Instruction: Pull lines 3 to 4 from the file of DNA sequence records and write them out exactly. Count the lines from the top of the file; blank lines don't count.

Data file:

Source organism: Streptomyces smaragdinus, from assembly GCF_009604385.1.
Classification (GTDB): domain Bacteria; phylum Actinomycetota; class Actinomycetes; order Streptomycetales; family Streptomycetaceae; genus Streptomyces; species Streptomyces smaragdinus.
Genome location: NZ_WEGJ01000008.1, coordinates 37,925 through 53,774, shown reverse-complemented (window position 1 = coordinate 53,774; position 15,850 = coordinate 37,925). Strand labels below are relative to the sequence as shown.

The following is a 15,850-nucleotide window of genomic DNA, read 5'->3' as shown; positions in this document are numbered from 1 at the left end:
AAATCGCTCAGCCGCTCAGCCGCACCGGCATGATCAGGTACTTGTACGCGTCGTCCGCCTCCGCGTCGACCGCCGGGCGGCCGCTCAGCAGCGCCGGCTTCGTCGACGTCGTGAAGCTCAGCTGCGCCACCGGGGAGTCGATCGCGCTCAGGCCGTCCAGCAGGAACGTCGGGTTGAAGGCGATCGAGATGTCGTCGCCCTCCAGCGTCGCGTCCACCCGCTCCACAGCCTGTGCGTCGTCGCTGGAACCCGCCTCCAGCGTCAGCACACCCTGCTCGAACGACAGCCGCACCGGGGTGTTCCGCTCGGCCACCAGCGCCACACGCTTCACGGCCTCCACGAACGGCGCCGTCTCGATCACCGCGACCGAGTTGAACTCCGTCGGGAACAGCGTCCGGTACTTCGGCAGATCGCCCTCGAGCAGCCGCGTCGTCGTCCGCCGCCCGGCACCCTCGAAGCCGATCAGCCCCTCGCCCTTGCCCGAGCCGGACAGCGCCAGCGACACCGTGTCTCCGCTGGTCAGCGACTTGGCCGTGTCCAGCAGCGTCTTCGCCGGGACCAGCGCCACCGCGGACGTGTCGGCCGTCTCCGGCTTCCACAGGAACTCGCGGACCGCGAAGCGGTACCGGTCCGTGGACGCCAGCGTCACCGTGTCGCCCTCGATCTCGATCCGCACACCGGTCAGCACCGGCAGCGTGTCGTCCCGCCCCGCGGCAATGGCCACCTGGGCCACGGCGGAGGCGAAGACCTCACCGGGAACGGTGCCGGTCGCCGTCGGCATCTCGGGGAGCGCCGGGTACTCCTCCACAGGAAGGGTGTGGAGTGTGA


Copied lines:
Genome location: NZ_WEGJ01000008.1, coordinates 37,925 through 53,774, shown reverse-complemented (window position 1 = coordinate 53,774; position 15,850 = coordinate 37,925). Strand labels below are relative to the sequence as shown.

The following is a 15,850-nucleotide window of genomic DNA, read 5'->3' as shown; positions in this document are numbered from 1 at the left end: